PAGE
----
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Bone. 2002 May;30(5):771-7.

Serum 25-hydroxyvitamin D status of adolescents and adults in two seasonal subpopulations from NHANES III.

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  • 1National Center for Health Statistics, Centers for Disease Control and Prevention, Room 900, 6525 Belcrest Road, Hyattsville, MD 20782, USA.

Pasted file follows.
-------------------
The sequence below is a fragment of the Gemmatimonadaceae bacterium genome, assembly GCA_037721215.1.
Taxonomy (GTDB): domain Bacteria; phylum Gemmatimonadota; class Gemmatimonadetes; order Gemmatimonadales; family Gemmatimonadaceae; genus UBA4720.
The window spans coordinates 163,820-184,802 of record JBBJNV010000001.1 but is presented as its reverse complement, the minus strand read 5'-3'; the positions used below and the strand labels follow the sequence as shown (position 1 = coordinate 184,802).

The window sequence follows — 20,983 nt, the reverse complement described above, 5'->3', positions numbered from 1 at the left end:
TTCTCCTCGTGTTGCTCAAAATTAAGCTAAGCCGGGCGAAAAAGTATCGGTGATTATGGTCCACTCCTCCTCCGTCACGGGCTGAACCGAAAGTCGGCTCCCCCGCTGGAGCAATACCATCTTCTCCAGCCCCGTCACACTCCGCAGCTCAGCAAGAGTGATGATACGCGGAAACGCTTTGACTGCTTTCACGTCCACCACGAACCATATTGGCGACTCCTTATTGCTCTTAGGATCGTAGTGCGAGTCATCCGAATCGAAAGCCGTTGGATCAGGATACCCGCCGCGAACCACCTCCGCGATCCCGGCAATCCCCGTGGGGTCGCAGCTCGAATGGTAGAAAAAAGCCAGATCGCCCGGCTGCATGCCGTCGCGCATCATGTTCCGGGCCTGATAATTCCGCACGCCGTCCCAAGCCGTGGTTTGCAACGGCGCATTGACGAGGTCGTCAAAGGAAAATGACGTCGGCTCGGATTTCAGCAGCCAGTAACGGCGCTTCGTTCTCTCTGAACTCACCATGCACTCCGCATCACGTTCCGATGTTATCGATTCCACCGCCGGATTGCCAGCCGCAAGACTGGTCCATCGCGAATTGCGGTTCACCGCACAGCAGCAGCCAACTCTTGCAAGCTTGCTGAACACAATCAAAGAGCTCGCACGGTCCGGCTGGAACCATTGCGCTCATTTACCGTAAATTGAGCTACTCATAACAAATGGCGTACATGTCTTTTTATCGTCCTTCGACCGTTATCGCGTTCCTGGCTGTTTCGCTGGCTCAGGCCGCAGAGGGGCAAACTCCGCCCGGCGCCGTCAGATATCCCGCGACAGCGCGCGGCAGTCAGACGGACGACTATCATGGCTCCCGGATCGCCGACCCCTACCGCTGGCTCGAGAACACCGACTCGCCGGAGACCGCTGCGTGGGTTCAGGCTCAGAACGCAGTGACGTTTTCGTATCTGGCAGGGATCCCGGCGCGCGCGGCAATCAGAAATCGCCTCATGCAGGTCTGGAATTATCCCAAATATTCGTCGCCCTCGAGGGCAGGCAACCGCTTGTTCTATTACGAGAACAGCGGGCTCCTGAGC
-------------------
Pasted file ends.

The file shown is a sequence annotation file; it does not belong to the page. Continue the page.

Subclinical vitamin D deficiency may be common in certain subgroups in the U.S., but to date vitamin D data from other groups in the population have not been available. We used serum 25-hydroxyvitamin D (25-OHD) data from 18,875 individuals examined in the Third National Health and Nutrition Examination Survey (NHANES III 1988-1994) to assess the vitamin D status of selected groups of the noninstitutionalized U.S. adolescent and adult population. Serum 25-OHD levels were measured by a radioimmunoassay kit (DiaSorin, Inc., Stillwater, MN; normal range 22.5-94 nmol/L). Because physical exams are performed in mobile vans in NHANES, data could not be collected in northern latitudes during the winter; instead data were collected in northern latitudes during summer and in southern latitudes in winter. To address this season-latitude aspect of the NHANES design, we stratified the sample into two seasonal subpopulations (winter/lower latitude and summer/higher latitude) before examining vitamin D status. Less than 1% of the winter/lower latitude subpopulation had vitamin D deficiency (25-OHD <17.5 nmol/L). However, the prevalence of vitamin D insufficiency in this group ranged from 1%-5% with 25-OHD <25 nmol/L to 25%-57% with 25-OHD <62.5 nmol/L, even though the median latitude for this subsample (32 degrees N) was considerably lower than the latitude at which vitamin D is not synthesized during winter months (approximately 42 degrees N). With the exception of elderly women, prevalence rates of vitamin D insufficiency were lower in the summer/higher latitude subpopulation (<1%-3% with 25-OHD <25 nmol/L to 21%-49% with 25-OHD <62.5 nmol/L). Mean 25-OHD levels were highest in non-Hispanic whites, intermediate in Mexican Americans, and lowest in non-Hispanic blacks. Our findings suggest that vitamin D deficiency is unlikely in the two seasonal subpopulations of noninstitutionalized adolescents and adults that can be validly assessed in NHANES III. However, vitamin D insufficiency is more common in these two seasonal subpopulations. Of particular interest is that insufficiency occurred fairly frequently in younger individuals, especially in the winter/lower latitude subsample. Our findings support continued monitoring of this vitamin in the U.S. population.

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